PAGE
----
September 9, 2016
By Daniella Soloway
Baby boomers and millennials grew up in very contrasted economies, with different opportunities.
Connect Media spoke with Professor Dowell Myers, Ph.D. (USC) and esteemed author Sarah Susanka, FAIA about the two groups regarding what they seek in the housing market, as well as how they are alike and different when it comes to their lifestyle, technological connectivity, and access to affordable housing. Both Myers and Susanka will be speaking at the upcoming HIVE (housing, innovation, vision & economics) conference in Los Angeles on September 28-29.
DS: People are quick to judge millennials as a generation. But, it’s often overlooked how the baby boomers and millennials’ opportunities have differed. What factors have shaped each generation’s way of life?
DM: Both generations are very similar and large. But, a big difference is that the baby boomers didn’t have the Great Recession. When millennials were graduating, there was a large group trying to enter the labor market just as the jobs dried up, which left them on hold for four to five years. This misfortune cannot be overemphasized because, while the baby boomers experienced the OPEC recession, the economy picked back up after about two years. However, the millennials had to endure about seven. The slowed labor market and student debt have greatly shaped their opportunities and ability to afford housing.
SS: It’s fascinating to compare the two generations because, in many ways, they have the same objectives, but they go about achieving them differently. To exemplify, many millennials either graduated in a post-recession world or struggled through it, causing them to be more cautious and sensible in how they spend their money. On the other hand, baby boomers had many opportunities, but went without the technological capabilities that are ubiquitous today.
Regarding housing: Baby boomers are downsizing and simplifying because they lived their version of the “American Dream”, and realized they don’t want that anymore. Similarly, millennials are more interested in their social (media) and real life communities than the five-acre parcels of land. Both groups seek quality over quantity and a sense of connectedness, but the housing industry hasn’t fully caught up with this shift in priorities.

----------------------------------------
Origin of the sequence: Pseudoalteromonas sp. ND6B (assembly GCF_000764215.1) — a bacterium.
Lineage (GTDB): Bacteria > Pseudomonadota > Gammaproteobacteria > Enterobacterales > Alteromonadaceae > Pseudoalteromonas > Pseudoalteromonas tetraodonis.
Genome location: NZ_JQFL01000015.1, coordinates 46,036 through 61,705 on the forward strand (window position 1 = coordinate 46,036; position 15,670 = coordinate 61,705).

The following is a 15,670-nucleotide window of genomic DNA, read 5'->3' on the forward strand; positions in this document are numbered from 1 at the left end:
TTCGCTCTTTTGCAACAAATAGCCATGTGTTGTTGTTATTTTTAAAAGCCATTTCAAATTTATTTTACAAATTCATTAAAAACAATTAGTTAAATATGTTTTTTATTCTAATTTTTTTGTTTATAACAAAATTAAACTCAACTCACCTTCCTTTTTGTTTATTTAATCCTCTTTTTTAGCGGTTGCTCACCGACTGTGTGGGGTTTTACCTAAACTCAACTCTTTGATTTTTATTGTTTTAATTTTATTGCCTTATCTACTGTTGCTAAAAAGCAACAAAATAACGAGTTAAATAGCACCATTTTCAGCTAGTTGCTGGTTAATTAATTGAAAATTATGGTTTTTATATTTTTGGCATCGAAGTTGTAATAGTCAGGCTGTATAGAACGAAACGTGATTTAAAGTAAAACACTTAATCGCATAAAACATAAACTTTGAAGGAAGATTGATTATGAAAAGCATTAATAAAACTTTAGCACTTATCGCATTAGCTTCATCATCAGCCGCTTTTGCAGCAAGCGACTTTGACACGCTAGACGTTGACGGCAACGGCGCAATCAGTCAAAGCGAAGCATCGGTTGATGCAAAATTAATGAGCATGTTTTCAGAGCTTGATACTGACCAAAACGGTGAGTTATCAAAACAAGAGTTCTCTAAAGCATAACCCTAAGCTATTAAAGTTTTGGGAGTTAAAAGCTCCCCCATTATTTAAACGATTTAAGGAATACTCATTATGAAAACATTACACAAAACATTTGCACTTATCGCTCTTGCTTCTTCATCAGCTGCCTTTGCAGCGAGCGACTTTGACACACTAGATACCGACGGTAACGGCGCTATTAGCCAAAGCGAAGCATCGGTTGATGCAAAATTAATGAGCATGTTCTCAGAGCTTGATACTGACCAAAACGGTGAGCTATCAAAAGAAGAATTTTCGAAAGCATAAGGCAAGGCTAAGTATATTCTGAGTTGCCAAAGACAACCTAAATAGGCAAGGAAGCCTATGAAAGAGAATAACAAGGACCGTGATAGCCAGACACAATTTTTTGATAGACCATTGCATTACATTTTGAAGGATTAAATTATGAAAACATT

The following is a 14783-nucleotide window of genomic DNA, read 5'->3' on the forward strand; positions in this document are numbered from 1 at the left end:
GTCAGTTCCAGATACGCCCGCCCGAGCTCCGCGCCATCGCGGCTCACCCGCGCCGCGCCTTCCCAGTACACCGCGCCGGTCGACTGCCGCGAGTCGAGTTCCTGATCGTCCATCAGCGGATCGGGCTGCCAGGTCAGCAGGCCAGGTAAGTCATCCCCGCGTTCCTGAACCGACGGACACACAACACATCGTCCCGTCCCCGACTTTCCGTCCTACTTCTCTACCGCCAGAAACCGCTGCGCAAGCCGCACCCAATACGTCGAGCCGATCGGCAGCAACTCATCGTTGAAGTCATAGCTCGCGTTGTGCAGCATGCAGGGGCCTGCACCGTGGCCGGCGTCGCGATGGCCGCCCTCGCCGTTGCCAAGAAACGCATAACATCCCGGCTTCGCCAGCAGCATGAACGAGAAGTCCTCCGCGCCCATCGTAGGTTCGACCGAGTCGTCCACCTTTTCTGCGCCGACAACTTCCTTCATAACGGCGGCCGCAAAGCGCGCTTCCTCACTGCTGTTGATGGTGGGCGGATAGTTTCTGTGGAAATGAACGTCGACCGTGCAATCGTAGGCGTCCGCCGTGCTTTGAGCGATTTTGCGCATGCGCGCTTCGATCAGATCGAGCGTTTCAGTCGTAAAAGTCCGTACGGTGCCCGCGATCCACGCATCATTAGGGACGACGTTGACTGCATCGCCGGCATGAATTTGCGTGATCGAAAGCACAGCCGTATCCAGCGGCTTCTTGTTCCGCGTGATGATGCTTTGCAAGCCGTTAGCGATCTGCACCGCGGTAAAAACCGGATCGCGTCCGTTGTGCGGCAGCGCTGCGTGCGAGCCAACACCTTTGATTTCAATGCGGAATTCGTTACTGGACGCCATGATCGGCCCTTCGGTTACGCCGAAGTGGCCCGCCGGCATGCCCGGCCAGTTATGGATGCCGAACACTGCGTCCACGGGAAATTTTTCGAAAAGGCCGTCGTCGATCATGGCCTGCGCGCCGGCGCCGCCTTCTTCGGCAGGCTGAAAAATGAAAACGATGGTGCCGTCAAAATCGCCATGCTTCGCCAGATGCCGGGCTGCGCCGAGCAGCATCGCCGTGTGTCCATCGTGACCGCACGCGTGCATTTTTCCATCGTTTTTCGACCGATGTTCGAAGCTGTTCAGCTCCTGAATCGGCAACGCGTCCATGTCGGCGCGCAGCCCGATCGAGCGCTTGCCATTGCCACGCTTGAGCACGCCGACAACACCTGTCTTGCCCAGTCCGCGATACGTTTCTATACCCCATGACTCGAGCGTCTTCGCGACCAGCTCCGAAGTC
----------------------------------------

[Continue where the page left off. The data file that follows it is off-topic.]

DS: What are some similarities and differences between what millennials and baby boomers are seeking in the rental market?
DM: The baby boomers were the first to gentrify, and now, it’s more common because there’s been a revitalization in cities. Developers are trying to build new supply, but since the Great Recession, their access to credit and labor supply of construction workers has slowed the process. There isn’t the same level of development as there was during the baby boomers’ time. While the baby boomers built very standard supply, today’s multifamily sector is imaginative and has many locational and technological features. Despite the creativity, there are still many younger people living in older housing because it’s more affordable.
SS: Boomers are looking for connection and walkability. Their focus on technology is much less than that of millennials; they don’t think about it in the same way. Millennials are community-oriented as well, but their communities exist virtually and in the real world.
For my generation, community has always meant a place that you physically go to. This change has dramatically dictated how much technology is inside one’s home. Some boomers are still reluctant to completely embrace technology because of privacy and security concerns, but in another decade or two, there will be no distinction as technology will be completely integrated in every person’s life.
DS: How can developers ensure they build enough affordable housing, while still protecting their investment?
DM: It’s a mistake to assume that developers should be the only source of affordable housing. Traditionally, affordable housing comes from older product, but it’s been too expensive to build new supply, so there isn’t enough housing to do that. A good solution, which would only work in the long-term, is to build a lot of market-rate housing, so that the old housing can be turned over to millennials and others at an affordable price. This will allow it to trickle down from existing stock, but our failure to build housing for the last decade has thwarted that plan.
SS: The answer is in good design, which doesn’t need to be expensive. If buildings are designed right, they can be affordable for both generations and future renters/buyers. It’ll stand the test of time. If you look back at different eras of multifamily housing, you’ll notice that well-designed places are better kept because people realize the importance of sustaining beauty. As humans, we look after the things that we love, and those tend to be the things that we find to be beautiful.
For comments, questions or concerns, please contact Daniella Soloway